Indictment of Informant Undercuts G.O.P.’s Impeachment Drive

The indictment of a former F.B.I. informant on charges of making up claims that President Biden and his son sought bribes from a Ukrainian energy company is the latest blow to the effort by House Republicans to assemble a credible impeachment case against the president.

Republicans had hailed the informant, Alexander Smirnov, as “credible” and “most respected.” They asserted that he had 17 recordings to back up his story that Mr. Biden and his son Hunter had each accepted bribes of $5 million from Burisma, the Ukrainian firm that had paid Hunter Biden as much as $1 million a year for serving on its board.

But the tapes never materialized, and on Thursday, the Justice Department announced that it had charged Mr. Smirnov with making it all up.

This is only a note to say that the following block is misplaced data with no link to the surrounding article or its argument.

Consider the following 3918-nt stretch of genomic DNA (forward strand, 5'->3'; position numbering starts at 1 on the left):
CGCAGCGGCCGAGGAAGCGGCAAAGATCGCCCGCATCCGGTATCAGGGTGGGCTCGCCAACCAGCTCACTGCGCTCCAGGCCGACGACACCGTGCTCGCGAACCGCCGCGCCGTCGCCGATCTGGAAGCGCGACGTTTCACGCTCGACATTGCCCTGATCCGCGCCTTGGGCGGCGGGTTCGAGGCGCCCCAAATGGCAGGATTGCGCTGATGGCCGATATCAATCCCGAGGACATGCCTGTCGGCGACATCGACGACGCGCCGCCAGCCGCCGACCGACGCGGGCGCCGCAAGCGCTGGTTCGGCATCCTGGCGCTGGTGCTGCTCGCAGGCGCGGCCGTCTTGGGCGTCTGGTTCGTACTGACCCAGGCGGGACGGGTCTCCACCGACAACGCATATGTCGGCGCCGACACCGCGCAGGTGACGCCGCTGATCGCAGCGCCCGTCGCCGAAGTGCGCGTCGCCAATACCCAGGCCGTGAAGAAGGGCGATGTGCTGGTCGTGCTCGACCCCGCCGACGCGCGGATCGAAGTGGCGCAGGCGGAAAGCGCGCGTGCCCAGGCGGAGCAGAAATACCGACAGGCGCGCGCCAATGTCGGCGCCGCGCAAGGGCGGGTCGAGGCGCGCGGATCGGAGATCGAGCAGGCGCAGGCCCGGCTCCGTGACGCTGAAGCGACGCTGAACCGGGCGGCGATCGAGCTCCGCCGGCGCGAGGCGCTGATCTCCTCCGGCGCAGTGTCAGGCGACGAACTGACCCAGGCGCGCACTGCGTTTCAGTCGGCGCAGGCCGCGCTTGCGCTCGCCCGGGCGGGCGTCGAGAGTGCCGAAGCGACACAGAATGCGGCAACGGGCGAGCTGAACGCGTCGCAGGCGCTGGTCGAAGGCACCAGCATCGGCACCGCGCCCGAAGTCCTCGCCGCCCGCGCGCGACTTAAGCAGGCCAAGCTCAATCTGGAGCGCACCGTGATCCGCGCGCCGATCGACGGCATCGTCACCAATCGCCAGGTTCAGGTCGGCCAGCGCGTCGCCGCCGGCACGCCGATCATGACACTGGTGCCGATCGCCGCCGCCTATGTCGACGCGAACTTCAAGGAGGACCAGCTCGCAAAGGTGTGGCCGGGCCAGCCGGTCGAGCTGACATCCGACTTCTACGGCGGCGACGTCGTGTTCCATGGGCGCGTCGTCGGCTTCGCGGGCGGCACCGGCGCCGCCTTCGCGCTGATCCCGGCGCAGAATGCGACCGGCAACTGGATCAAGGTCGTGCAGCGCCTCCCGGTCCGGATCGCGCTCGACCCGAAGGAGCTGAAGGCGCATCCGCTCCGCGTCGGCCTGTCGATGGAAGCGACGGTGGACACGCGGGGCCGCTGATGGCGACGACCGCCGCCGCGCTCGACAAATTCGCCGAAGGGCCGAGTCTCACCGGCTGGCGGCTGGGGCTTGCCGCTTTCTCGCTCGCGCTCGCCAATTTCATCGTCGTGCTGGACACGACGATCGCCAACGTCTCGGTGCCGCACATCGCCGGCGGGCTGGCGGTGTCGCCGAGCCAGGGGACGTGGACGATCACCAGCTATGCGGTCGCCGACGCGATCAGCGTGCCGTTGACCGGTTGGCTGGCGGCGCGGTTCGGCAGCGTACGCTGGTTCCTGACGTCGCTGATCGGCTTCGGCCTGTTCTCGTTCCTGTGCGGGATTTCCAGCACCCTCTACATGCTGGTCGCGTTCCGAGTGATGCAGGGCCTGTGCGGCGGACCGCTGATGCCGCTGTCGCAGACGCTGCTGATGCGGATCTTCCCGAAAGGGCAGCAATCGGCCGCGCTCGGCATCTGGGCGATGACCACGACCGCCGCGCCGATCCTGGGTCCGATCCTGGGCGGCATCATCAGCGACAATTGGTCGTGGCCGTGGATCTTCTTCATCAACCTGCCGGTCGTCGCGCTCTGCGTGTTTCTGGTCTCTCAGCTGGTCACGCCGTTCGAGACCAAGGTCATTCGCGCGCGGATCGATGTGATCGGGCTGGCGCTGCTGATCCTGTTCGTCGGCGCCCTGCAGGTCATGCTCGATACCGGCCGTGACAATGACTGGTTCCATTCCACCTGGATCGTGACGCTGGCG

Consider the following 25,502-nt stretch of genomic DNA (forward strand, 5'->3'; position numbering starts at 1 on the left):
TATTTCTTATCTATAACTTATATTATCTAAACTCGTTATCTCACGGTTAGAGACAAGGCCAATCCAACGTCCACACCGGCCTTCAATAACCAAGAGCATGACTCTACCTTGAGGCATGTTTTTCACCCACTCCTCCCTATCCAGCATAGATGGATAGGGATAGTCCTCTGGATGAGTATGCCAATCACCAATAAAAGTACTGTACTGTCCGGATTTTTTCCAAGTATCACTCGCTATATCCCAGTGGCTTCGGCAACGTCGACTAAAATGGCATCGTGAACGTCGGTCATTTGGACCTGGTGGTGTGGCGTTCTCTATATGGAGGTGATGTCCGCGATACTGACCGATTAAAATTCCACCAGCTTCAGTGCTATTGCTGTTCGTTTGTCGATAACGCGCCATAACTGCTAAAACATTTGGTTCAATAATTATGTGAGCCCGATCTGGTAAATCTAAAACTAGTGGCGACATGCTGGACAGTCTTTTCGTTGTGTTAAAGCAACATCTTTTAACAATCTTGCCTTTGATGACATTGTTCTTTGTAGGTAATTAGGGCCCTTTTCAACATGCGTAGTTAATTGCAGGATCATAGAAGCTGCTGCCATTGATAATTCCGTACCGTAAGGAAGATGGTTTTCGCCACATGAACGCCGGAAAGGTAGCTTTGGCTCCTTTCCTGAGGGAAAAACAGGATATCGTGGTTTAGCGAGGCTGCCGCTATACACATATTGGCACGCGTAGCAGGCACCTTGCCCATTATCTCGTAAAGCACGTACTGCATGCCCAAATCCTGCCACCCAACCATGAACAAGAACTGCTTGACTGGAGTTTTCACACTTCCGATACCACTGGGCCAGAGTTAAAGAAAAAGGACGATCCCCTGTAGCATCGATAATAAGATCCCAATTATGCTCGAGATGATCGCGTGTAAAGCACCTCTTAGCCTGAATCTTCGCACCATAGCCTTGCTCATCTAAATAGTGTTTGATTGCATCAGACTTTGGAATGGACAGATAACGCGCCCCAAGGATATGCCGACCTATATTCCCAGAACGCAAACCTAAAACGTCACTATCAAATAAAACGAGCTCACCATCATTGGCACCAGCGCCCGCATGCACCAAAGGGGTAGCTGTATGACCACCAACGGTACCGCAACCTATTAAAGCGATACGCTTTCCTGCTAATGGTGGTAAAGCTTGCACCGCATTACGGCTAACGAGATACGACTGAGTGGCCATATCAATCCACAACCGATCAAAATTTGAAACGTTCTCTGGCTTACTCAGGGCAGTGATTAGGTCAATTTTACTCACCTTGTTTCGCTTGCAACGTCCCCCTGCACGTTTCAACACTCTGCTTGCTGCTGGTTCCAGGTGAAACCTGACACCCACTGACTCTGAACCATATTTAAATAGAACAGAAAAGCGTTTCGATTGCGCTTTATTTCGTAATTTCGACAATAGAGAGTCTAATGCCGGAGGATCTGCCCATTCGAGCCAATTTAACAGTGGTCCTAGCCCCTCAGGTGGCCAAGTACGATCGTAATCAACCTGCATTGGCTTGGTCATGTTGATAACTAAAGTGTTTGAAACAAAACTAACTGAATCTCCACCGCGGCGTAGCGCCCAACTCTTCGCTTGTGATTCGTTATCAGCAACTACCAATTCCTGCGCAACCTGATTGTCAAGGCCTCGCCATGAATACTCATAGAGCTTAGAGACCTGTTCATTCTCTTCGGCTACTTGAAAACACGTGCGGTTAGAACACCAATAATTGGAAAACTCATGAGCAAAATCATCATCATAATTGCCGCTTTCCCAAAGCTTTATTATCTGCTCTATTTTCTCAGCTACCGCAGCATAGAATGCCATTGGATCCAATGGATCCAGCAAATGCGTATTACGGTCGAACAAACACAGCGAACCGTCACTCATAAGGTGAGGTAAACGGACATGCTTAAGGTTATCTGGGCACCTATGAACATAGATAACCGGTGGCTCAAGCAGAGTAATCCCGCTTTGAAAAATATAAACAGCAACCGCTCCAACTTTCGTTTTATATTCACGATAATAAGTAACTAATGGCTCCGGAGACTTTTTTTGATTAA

That left Democrats calling for the immediate halt of the inquiry, and Republicans scrambling to find something else to use against the president.

“He is lying and it should be dropped and it’s just been an outrageous effort from the beginning,” Mr. Biden told reporters at the White House on Friday.

Representative Jamie Raskin of Maryland, the top Democrat on the House Oversight Committee, said the indictment exposed the evidence being cited by Republicans as false. “I hope it will be the final chapter of this ludicrous wild goose chase,” Mr. Raskin said.

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